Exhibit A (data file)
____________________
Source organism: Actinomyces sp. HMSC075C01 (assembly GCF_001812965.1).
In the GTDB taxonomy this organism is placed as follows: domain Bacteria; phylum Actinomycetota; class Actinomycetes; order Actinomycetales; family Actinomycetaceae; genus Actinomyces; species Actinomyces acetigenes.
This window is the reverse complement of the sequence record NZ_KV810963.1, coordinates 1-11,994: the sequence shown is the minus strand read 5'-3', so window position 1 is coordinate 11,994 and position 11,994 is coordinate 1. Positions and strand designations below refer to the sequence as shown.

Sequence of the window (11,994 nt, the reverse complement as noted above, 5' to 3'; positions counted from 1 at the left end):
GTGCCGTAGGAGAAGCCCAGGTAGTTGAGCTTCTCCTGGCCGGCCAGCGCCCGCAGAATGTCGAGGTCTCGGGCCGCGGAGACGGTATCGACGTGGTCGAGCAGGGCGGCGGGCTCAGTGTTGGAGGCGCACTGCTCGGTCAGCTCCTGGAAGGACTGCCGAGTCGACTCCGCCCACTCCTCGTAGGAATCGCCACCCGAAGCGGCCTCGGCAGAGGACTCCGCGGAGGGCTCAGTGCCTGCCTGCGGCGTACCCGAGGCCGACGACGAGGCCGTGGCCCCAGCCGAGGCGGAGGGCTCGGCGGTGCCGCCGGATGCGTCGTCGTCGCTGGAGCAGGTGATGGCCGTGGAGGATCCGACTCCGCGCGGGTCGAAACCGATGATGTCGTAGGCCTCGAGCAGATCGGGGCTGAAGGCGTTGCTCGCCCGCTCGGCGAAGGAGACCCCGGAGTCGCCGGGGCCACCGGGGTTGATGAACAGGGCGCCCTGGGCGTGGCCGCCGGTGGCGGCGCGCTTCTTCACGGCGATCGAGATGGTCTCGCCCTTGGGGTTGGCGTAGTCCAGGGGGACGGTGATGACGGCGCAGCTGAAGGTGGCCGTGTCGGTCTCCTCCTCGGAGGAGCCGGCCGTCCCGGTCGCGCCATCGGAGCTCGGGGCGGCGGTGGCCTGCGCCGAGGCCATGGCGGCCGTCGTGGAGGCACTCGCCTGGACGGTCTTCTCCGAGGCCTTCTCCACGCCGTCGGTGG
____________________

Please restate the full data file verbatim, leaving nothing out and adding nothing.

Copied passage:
Source organism: Actinomyces sp. HMSC075C01 (assembly GCF_001812965.1).
In the GTDB taxonomy this organism is placed as follows: domain Bacteria; phylum Actinomycetota; class Actinomycetes; order Actinomycetales; family Actinomycetaceae; genus Actinomyces; species Actinomyces acetigenes.
This window is the reverse complement of the sequence record NZ_KV810963.1, coordinates 1-11,994: the sequence shown is the minus strand read 5'-3', so window position 1 is coordinate 11,994 and position 11,994 is coordinate 1. Positions and strand designations below refer to the sequence as shown.

Sequence of the window (11,994 nt, the reverse complement as noted above, 5' to 3'; positions counted from 1 at the left end):
GTGCCGTAGGAGAAGCCCAGGTAGTTGAGCTTCTCCTGGCCGGCCAGCGCCCGCAGAATGTCGAGGTCTCGGGCCGCGGAGACGGTATCGACGTGGTCGAGCAGGGCGGCGGGCTCAGTGTTGGAGGCGCACTGCTCGGTCAGCTCCTGGAAGGACTGCCGAGTCGACTCCGCCCACTCCTCGTAGGAATCGCCACCCGAAGCGGCCTCGGCAGAGGACTCCGCGGAGGGCTCAGTGCCTGCCTGCGGCGTACCCGAGGCCGACGACGAGGCCGTGGCCCCAGCCGAGGCGGAGGGCTCGGCGGTGCCGCCGGATGCGTCGTCGTCGCTGGAGCAGGTGATGGCCGTGGAGGATCCGACTCCGCGCGGGTCGAAACCGATGATGTCGTAGGCCTCGAGCAGATCGGGGCTGAAGGCGTTGCTCGCCCGCTCGGCGAAGGAGACCCCGGAGTCGCCGGGGCCACCGGGGTTGATGAACAGGGCGCCCTGGGCGTGGCCGCCGGTGGCGGCGCGCTTCTTCACGGCGATCGAGATGGTCTCGCCCTTGGGGTTGGCGTAGTCCAGGGGGACGGTGATGACGGCGCAGCTGAAGGTGGCCGTGTCGGTCTCCTCCTCGGAGGAGCCGGCCGTCCCGGTCGCGCCATCGGAGCTCGGGGCGGCGGTGGCCTGCGCCGAGGCCATGGCGGCCGTCGTGGAGGCACTCGCCTGGACGGTCTTCTCCGAGGCCTTCTCCACGCCGTCGGTGG